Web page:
A lesson not learned

Published: Monday, 11 November 2019

I'M AFRAID Victor omitted a rather important waterway freight scheme that failed, from his resumé, writes Tom Crossley.

prescott locklIt was the then British Waterways that launched the scheme to make the 2012 London Olympics 'green' by providing the means to transport the vast amount of materials needed to build the enterprise by water, 'taking lorries off the roads'.

A cost of £21 millions

This resulted in the construction of the centrepiece of a new lock and restoring the Bow Back Rivers that it was claimed by British Waterways would handle 2,000,000 tonnes of freight in 350 tonne massive barges constructed for the purpose, all at a cost of £21 millions.

The new Prescott Lock, pictured, was opened on the 5th June, 2009 by the then Environment Secretary Hilary Benn, with an empty barge being pulled by tug through the lock, he stating:

BargePrescottLockA green freight route

“We want the London 2012 Olympic and Paralympic Games to be the greenest games ever.  Funding the [Prescott] lock will not only take many lorries off local roads, reducing thousands of tonnes of CO2 and local congestion, it will also provide a green freight route for the redevelopment of East London, and open up the waterways for boaters, walkers, and cyclists.”

Alas there were no 2,000,000 tonnes of building materials transported through the lock, as the contractors wanted their materials transported point to point by lorries, not 'messed about with in boats' as one put it.

Complete failure

The result of the £21 millions spend—a total of two barges transporting just 600 tonnes!  It was a complete failure—a white elephant!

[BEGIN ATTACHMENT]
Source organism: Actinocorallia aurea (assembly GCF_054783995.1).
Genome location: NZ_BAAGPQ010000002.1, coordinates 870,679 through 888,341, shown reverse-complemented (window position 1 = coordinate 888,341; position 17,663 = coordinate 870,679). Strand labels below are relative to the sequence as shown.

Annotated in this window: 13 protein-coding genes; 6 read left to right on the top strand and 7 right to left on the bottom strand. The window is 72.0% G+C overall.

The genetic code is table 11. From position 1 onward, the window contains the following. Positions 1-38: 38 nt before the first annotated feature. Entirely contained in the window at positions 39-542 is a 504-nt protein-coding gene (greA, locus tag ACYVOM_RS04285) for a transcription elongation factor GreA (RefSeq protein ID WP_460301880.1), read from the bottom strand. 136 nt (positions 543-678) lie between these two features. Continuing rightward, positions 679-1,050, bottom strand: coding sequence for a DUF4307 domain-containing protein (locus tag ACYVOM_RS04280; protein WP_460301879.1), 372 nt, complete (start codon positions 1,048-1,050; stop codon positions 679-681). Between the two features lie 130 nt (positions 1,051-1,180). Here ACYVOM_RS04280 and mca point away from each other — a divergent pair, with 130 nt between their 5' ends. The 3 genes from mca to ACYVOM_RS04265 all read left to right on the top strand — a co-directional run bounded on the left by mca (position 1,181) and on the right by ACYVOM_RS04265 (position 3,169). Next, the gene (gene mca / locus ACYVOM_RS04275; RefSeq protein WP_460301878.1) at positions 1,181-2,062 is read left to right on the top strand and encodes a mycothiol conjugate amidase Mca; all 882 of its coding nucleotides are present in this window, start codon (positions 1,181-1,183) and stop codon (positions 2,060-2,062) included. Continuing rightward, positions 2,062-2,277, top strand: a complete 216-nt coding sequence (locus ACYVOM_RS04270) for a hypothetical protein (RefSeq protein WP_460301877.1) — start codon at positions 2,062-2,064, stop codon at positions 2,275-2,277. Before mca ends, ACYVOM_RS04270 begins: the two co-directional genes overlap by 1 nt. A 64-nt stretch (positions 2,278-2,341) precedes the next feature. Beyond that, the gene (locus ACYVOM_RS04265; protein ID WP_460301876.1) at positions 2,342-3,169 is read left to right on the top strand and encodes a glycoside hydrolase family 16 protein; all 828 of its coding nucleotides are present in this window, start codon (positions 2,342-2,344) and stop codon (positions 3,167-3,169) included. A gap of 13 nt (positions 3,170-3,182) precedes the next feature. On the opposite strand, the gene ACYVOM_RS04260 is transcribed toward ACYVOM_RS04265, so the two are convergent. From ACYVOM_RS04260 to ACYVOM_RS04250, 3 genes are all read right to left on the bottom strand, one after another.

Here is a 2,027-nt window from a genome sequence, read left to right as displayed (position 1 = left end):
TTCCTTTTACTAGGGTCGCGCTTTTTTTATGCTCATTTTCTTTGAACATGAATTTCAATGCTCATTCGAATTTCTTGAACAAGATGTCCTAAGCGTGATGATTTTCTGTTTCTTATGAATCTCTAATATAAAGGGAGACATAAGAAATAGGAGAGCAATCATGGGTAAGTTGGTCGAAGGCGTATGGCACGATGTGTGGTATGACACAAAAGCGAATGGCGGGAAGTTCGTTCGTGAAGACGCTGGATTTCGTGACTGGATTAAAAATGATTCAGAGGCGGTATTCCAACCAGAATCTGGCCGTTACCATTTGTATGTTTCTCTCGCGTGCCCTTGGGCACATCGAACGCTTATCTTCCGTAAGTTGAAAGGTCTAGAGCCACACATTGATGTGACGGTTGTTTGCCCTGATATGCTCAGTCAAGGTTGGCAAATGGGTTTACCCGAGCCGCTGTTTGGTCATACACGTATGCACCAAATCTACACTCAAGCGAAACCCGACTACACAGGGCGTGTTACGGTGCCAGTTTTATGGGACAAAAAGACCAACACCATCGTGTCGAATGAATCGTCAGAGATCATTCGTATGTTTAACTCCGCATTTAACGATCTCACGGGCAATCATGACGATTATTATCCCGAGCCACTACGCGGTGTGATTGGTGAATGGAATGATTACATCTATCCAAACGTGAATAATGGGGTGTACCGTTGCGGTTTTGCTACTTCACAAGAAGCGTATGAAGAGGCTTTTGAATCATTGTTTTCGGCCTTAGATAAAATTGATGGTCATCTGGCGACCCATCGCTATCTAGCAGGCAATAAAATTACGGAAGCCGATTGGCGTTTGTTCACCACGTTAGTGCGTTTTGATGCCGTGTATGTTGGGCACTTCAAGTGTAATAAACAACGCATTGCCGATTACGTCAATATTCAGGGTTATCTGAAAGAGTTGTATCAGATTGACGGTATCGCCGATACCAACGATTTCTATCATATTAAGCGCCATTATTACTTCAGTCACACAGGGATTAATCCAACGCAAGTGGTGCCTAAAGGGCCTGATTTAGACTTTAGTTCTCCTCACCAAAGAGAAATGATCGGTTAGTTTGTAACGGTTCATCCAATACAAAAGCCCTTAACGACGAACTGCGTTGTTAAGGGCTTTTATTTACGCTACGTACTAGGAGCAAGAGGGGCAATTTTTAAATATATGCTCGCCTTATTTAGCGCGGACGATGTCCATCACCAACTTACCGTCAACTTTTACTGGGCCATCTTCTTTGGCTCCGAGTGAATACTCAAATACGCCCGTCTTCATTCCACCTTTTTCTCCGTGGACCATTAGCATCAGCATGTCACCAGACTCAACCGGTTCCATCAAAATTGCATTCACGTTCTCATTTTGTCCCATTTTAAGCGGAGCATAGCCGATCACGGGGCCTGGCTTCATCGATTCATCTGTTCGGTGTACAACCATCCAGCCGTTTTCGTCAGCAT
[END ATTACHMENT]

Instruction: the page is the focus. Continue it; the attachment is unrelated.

Questions were raised in Parliament about London's boast that the 2012 Olympics would be the 'greenest' ever, with John Armitt, Chairman of the Olympic Delivery Authority' confirmiing the minister's view stating:

"A plan to use the 2012 Olympics to rejuvenate London's canal network, with millions of tonnes of goods transported by barge, has failed despite more than £20 millions of public money spent on restoring disused waterways."

Not learned

Here we now are with  Canal & River Trust venturing on yet another 'freight by water' scheme from Leeds to the East Coast ports, that is already well served by the M62 that was built for the purpose.  It has been proved time and time again that no freight company wants its freight 'messed about with in boats' when it can deliver point to point from manufacturer/warehouse to its customer, and more important, quickly, when the customer needs it.

Surely after so many such failed schemes the people at Canal & River Trust should have the sense to realise that  freight on waterways is a thing of the past, and not a scheme for the waste of millions of pounds.  It is now the 21st century not the 19th.

(Tom Crossley is the Editor of narrowboatworld.)